VAR ruined the 237th Merseyside derby and deprived Jurgen Klopp’s men of what would have been a deserved three points at Goodison Park.
If the result wasn’t satisfying, the overall performance was, as Liverpool responded to their Villa Park humiliation by returning to form with a reassuring performance.
A game full of talking points, the media provided plenty of analysis, including on a much-improved performance, Thiago’s full debut and…you guessed it, VAR.
Reporters thought Liverpool delivered the “strong response” needed to the Villa Park horror show…
The Independent’s Melissa Reddy was among those impressed by the bounce-back display, noting how the Reds rediscovered their identity as the “intensity” in performance returned:
“On the five-year anniversary of Jurgen Klopp‘s first game in charge of Liverpool, his men illustrated one of the core characteristics he has infused in them: a strong response to setbacks.
“They were annihilated 7-2 last time out by Aston Villa, their heaviest defeat in 57 years, but returned to intense, impressive type here. That after losing their best defender – who had played every minute of the prior 74 league games – before double digits were even on the clock.”
ESPN’s Danny Lewis also thought Liverpool responded excellently and was impressed by how Klopp’s men showed a strong mentality in controlling the game:
“Liverpool’s brilliant start was exactly what they would have wanted on such a big occasion – especially after the 7-2 defeat at Aston Villa before the international break.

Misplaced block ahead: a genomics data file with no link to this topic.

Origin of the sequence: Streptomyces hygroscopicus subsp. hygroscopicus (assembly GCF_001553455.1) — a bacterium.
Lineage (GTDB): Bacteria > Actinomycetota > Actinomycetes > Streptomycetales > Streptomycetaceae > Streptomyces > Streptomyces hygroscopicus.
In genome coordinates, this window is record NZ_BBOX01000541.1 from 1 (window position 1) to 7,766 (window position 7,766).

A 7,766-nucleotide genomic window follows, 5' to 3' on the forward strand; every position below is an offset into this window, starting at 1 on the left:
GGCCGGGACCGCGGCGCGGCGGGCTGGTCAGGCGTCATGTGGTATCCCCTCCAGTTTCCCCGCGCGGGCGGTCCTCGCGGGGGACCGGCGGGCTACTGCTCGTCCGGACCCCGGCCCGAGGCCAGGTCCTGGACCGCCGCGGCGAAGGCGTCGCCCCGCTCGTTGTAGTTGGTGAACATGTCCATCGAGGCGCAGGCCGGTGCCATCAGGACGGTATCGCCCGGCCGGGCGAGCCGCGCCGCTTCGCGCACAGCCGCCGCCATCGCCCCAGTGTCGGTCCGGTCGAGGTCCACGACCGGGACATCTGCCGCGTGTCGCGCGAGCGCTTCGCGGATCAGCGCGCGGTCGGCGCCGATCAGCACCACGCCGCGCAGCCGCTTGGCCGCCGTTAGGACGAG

“The visitors were able to control the ball for large periods of the game and carried a major threat.”
“For Liverpool, there was an emphatic response to the thrashing at Villa Park. Their intensity in the opening 15 minutes was such that Everton could barely get near them.
“Champions Liverpool, humbled two weeks ago by Aston Villa, seemed intent on righting wrongs. Jordan Henderson, Sadio Mane, Roberto Firmino and Fabinho fairly flew out of the blocks. The Liverpool press, which just never functioned at Villa Park, seemed to be back and turned up to eleven.”
Members of the media were extremely impressed with Thiago’s full debut display…
“In Thiago, Liverpool have added a midfield controller to the side that won the Premier League at a canter last season. He was composed and some of his picked passes were of the highest standard, looking an absolute snip at £20m from Bayern Munich.”
The Mirror’s Alex Milne assessed that the No. 6 “oozed class” and showed how he will bring another dimension through his playmaking abilities:
“Thiago Alcantara showed why Liverpool have splashed the cash on him as made his first start for the club at Goodison Park.
“In the second half his confidence seemed to grow, and he began to set the tempo and spread the play with a wide range of passing. The 29-year-old simply oozes class, and will only continue to improve as he settles into Jurgen Klopp‘s side.”
Writing for the Independent, Karl Matchett was impressed with Liverpool’s midfield as a collective, assessing that the Reds’ central trio dominated their opponents:
“The Liverpool midfield had control and the better individuals right from kickoff, dominating play when the home side tried to play through or play out.
“It resulted in Everton’s best attacking moments only coming when they went more direct, bypassing the middle third and instead targeting the Reds’ fragile back line.”
Elsewhere, Lewis saw Andy Robertson in good form, noting how the left-back excelled in his work at both ends of the pitch:
“Such a threat down the left for Liverpool, picking out Mane for the opening goal of the game. He also put in a strong defensive performance, making a last-ditch challenge on Calvert-Lewin.”
And Football365’s Sarah Winterburn thought Mane showed his ever-growing importance on his return, assessing that the No.10 brought “everything that was missing” against Villa:
“It was Sadio Mane who probably had the greatest influence on the game, showing why he is likely Liverpool’s most important player.